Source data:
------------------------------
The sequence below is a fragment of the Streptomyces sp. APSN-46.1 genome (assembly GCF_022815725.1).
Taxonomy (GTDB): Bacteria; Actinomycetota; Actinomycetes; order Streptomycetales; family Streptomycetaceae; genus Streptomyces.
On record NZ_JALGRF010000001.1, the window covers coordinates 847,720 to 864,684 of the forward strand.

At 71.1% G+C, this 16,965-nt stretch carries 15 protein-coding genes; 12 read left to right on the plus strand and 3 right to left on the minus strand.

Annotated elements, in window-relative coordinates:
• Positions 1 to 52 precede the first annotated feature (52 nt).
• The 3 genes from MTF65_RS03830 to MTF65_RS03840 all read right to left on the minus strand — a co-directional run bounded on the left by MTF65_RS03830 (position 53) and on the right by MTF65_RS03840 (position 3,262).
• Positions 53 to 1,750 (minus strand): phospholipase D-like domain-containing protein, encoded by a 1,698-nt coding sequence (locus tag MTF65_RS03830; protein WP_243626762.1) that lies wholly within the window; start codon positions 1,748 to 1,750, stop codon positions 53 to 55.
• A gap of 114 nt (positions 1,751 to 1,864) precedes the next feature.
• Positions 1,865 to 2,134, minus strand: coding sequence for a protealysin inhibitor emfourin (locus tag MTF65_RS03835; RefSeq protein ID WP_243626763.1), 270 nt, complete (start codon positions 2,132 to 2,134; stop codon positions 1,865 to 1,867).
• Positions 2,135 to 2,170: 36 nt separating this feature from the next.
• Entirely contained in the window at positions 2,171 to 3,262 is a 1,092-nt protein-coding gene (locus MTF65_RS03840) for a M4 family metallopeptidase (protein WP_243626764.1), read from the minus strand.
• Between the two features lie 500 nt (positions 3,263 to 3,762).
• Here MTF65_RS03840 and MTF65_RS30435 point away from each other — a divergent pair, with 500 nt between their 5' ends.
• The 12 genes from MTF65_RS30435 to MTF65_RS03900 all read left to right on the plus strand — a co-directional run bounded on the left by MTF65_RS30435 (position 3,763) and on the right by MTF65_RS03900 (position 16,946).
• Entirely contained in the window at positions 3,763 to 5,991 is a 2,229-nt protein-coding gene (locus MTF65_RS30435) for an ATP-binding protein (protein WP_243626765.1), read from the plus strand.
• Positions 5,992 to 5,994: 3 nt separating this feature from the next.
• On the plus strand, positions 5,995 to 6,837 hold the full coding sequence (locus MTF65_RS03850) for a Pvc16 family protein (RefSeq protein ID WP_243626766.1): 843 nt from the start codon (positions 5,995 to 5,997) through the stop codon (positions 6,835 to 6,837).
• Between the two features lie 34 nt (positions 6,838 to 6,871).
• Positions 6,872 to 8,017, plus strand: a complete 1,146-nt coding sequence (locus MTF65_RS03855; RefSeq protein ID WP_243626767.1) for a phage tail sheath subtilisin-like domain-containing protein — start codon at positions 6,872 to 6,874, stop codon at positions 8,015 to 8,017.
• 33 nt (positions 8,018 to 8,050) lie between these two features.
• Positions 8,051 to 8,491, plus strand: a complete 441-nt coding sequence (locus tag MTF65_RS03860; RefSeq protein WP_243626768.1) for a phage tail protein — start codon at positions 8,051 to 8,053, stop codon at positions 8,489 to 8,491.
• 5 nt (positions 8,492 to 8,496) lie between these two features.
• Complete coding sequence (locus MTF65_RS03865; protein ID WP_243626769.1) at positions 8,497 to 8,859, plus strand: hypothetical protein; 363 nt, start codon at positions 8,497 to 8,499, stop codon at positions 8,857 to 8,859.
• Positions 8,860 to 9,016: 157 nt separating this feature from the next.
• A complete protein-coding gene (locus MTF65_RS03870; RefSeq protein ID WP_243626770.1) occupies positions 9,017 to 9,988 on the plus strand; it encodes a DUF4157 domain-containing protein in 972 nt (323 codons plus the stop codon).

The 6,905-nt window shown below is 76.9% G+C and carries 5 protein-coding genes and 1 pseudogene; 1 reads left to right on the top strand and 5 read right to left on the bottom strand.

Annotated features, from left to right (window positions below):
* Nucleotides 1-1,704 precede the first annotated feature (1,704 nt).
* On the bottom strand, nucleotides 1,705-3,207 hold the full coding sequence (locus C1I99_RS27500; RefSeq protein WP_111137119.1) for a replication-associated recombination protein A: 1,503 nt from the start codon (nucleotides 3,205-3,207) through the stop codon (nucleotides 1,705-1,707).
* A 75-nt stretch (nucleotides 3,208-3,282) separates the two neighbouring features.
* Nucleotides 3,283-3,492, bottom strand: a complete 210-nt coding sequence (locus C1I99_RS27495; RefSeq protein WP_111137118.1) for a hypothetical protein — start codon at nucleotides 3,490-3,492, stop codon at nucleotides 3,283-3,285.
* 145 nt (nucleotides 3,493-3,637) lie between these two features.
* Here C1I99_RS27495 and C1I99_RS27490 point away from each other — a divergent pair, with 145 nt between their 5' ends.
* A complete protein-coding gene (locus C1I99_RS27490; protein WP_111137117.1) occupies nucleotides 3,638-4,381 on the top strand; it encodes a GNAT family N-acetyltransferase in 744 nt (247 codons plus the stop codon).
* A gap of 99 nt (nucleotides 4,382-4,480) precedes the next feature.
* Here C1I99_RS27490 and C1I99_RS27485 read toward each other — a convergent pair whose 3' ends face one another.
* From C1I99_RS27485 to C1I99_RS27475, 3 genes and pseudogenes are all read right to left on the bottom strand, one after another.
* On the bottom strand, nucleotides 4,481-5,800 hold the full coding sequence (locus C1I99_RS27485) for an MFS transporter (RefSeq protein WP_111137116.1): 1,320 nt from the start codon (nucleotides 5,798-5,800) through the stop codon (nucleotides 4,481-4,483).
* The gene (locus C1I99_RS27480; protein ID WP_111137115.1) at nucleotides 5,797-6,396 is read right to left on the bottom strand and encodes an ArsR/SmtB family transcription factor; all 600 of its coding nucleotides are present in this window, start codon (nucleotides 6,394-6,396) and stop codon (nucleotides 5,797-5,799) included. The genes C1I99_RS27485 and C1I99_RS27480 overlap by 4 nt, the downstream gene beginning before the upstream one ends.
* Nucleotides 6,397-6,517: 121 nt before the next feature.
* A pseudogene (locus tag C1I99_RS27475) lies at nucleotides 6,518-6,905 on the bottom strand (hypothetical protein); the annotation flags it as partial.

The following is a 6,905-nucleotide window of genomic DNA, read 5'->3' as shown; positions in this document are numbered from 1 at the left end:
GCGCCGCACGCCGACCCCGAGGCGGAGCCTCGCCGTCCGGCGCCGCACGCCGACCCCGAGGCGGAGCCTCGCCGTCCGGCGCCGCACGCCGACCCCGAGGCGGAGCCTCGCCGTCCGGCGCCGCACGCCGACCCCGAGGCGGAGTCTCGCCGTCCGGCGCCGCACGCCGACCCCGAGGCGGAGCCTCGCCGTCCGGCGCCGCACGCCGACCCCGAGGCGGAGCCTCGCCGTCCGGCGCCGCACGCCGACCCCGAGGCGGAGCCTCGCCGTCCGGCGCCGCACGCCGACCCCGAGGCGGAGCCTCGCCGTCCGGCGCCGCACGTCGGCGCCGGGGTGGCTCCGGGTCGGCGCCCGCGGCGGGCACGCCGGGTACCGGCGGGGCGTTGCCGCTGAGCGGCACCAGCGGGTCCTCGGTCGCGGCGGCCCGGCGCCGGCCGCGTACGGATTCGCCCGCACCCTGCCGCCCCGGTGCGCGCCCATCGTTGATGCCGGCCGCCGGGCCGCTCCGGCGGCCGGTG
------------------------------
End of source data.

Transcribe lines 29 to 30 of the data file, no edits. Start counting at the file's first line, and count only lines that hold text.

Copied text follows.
* Nucleotides 1-1,704 precede the first annotated feature (1,704 nt).
* On the bottom strand, nucleotides 1,705-3,207 hold the full coding sequence (locus C1I99_RS27500; RefSeq protein WP_111137119.1) for a replication-associated recombination protein A: 1,503 nt from the start codon (nucleotides 3,205-3,207) through the stop codon (nucleotides 1,705-1,707).